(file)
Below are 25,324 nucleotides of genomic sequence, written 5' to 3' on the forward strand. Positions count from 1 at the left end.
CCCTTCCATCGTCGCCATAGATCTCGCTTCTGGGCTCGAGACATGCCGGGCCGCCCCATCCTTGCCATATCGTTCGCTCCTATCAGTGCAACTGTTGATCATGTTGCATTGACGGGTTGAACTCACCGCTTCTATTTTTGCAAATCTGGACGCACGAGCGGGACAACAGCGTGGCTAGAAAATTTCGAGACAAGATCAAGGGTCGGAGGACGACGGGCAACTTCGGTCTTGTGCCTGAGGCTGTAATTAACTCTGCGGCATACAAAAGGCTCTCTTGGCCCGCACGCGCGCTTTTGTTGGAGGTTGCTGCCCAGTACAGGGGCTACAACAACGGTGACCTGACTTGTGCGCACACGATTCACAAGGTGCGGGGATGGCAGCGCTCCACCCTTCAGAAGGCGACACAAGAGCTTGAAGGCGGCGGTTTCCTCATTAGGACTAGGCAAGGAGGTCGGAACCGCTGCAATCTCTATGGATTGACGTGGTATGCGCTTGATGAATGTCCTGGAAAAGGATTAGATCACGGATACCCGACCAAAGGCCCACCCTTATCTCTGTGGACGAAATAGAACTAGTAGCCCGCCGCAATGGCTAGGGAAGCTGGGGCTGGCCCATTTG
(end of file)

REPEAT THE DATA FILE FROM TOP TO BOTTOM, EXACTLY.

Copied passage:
Below are 25,324 nucleotides of genomic sequence, written 5' to 3' on the forward strand. Positions count from 1 at the left end.
CCCTTCCATCGTCGCCATAGATCTCGCTTCTGGGCTCGAGACATGCCGGGCCGCCCCATCCTTGCCATATCGTTCGCTCCTATCAGTGCAACTGTTGATCATGTTGCATTGACGGGTTGAACTCACCGCTTCTATTTTTGCAAATCTGGACGCACGAGCGGGACAACAGCGTGGCTAGAAAATTTCGAGACAAGATCAAGGGTCGGAGGACGACGGGCAACTTCGGTCTTGTGCCTGAGGCTGTAATTAACTCTGCGGCATACAAAAGGCTCTCTTGGCCCGCACGCGCGCTTTTGTTGGAGGTTGCTGCCCAGTACAGGGGCTACAACAACGGTGACCTGACTTGTGCGCACACGATTCACAAGGTGCGGGGATGGCAGCGCTCCACCCTTCAGAAGGCGACACAAGAGCTTGAAGGCGGCGGTTTCCTCATTAGGACTAGGCAAGGAGGTCGGAACCGCTGCAATCTCTATGGATTGACGTGGTATGCGCTTGATGAATGTCCTGGAAAAGGATTAGATCACGGATACCCGACCAAAGGCCCACCCTTATCTCTGTGGACGAAATAGAACTAGTAGCCCGCCGCAATGGCTAGGGAAGCTGGGGCTGGCCCATTTG